Handel ‘Finest Arias for Base Voice, Vol 2’ Handel Athalia, HWV52 – Ah, canst thou but prove me!; When storms the proud. Belshazzar, HWV61 – Oh, memory! … Opprest with neverceasing grief. Esther, HWV50a – How art thou fall’n from thy height!; Turn not, O Queen, thy face away. Joshua, HWV64 – Shall I in Mamre’s fertile plain; The walls are levell’d … See the raging flames arise. Nell’africane selve, HWV136a. Rinaldo – Veni, o cara. Siroe, re di Persia – Gelido in ogni vena; Tu di pietà mi spogli. Tolomeo, re di Egitto – Piangi pur. Concerto grosso, Op 3 No 4 HWV315 Porpora Catone – È ver che all’amo intorno Christopher Purves bar Arcangelo / Jonathan Cohen Hyperion F CDA68152 (77’ • DDD • T/t)
There may not be as many showstoppers here as on Christopher Purves’s first volume of ‘Handel’s Finest Arias for Base Voice’ (1/13). But this superb followup makes you wonder anew at the composer’s inventive variety in writing for these assorted kings, tyrants and patriarchs. As on his earlier album, Purves’s choice spans Handel’s whole career, from the Italian cantata Nell’africane selve, with its freakishly wide range, to the sympathetic fathers Gobrias and Caleb in Belshazzar and Joshua. Along the way we have, inter alia, a suavely insinuating love song from the saracen king Argante in Rinaldo (a rare Handel opera where a bass gets his girl), arias for the morally ambivalent King Cosroe in Siroe and two moving solos for the treacherous, ultimately despairing Haman in Esther. Purves even slips in a tripping galant aria with bassoon obbligato by Handel’s London rival Porpora, sung by the deep bass Montagnana in the pasticcio Catone.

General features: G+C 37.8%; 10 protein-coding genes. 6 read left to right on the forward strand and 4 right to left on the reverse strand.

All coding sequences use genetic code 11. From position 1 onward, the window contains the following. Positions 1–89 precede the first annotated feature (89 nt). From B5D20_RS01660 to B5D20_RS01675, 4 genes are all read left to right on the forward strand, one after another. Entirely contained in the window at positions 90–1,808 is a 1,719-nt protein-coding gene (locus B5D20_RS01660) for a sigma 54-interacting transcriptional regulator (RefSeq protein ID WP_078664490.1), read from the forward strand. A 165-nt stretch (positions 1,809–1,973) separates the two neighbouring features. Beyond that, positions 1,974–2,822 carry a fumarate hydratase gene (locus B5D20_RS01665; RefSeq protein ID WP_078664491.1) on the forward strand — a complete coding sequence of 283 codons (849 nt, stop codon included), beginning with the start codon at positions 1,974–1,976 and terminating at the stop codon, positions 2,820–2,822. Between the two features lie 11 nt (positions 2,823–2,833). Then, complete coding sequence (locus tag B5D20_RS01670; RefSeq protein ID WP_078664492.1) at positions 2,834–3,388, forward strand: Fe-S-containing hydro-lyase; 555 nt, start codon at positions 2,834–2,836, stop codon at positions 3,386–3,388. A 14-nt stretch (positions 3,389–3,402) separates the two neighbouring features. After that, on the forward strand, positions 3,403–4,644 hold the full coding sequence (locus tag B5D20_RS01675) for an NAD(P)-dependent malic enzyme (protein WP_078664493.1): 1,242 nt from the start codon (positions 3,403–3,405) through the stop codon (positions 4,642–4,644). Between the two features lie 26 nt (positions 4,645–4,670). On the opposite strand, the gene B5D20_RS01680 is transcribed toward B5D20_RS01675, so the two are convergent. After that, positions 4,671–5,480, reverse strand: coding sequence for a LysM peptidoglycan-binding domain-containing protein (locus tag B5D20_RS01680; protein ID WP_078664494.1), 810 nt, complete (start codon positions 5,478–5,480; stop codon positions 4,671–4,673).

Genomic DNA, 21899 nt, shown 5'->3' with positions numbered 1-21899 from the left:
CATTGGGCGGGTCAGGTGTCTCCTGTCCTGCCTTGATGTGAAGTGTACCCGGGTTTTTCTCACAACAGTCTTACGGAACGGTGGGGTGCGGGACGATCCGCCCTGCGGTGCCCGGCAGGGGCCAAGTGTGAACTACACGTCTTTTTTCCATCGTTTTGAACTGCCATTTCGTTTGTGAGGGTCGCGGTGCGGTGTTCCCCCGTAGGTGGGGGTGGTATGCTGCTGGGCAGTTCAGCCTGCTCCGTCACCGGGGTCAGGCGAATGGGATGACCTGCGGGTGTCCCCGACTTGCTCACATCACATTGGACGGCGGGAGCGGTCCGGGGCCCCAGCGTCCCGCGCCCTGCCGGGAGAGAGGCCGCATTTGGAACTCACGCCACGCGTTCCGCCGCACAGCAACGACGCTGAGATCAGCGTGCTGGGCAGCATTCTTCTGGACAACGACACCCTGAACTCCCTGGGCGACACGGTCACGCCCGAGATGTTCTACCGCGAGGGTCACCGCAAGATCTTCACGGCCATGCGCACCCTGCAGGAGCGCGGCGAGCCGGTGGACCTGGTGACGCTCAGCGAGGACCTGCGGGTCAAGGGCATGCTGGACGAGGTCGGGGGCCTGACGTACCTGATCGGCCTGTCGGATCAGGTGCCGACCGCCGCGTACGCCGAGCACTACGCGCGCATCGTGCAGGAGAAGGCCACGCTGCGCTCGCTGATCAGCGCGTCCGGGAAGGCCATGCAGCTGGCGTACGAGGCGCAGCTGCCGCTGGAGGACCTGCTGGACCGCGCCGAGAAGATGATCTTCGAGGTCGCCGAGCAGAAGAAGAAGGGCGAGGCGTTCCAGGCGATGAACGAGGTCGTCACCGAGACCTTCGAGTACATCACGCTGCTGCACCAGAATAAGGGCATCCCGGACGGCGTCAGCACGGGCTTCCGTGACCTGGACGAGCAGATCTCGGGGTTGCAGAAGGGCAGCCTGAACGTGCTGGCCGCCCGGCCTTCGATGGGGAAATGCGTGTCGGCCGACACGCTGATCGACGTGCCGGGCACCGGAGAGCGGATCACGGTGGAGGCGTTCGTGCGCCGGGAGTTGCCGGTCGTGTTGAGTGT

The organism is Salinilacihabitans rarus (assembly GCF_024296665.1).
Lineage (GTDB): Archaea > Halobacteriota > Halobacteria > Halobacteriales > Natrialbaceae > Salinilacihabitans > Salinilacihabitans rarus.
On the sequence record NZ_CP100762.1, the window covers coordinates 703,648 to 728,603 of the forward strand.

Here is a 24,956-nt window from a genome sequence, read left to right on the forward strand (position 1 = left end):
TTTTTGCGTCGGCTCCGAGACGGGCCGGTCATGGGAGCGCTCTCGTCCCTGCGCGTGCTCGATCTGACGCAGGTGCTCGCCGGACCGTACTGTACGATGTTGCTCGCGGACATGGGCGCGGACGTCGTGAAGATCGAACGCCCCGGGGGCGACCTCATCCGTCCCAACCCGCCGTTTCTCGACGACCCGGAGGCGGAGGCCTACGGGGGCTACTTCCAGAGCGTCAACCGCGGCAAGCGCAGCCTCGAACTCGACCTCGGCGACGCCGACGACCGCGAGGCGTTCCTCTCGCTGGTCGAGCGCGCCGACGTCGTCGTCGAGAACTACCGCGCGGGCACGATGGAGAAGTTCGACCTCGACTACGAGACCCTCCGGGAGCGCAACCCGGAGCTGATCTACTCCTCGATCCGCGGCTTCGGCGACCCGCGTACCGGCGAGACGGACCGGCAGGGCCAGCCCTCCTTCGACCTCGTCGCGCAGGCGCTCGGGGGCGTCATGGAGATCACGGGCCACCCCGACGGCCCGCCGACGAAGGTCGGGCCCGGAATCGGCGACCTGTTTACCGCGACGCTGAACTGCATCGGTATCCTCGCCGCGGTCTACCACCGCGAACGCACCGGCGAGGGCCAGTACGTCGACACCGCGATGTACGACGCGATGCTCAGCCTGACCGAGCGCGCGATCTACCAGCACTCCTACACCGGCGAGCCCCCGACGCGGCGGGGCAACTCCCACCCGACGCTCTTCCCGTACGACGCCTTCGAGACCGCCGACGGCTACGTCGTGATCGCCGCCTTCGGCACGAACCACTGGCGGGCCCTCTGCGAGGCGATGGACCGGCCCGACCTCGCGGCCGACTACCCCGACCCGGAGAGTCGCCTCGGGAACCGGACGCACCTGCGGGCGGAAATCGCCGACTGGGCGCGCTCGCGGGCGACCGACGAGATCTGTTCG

Purves is surely unique among today’s Anglophone singers in fusing an easily produced high baritone, by turns mellifluous and incisive, with a clean, resonant bass register. Like Montagnana, he is specially adept at negotiating what an 18th-century commentator termed ‘distant intervals’. The very look of Nell’africane selve suggests grotesquerie, with shades of the cyclops in Handel’s Neapolitan serenata Aci, Galatea e Polifemo (cantata and serenata were probably written for the same singer). Moving smoothly between registers, Purves manages the improbable plunges and two and a half-octave range with lyrical grace, culminating in the amorous entreaty of the final aria. Here and elsewhere, characterisation is always apt and specific, yet never at the expense of beauty of tone and firmness of line. He brings an agonised intensity to Cosroe’s ‘Gelido in ogni veno’ (belatedly conscience-stricken after ordering his son’s murder) and sings Haman’s entreaty to Esther ‘Turn not, O queen’ with a blanched, traumatised tone, gently cushioned by the Arcangelo strings.
Amid so much introspection and soulsearching, straightforward Handelian vigour is represented by sturdy arias from Athalia and Joshua, and strutting ‘rage’ arias from Tolomeo and Siroe – a speciality of the high bass Giuseppe Maria Boschi. Purves provides athleticism and Boschi-like venom aplenty but never merely blusters. Yet it is the slower numbers that tend to linger in the imagination, not least Purves’s hushed tenderness in Gobrias’s lament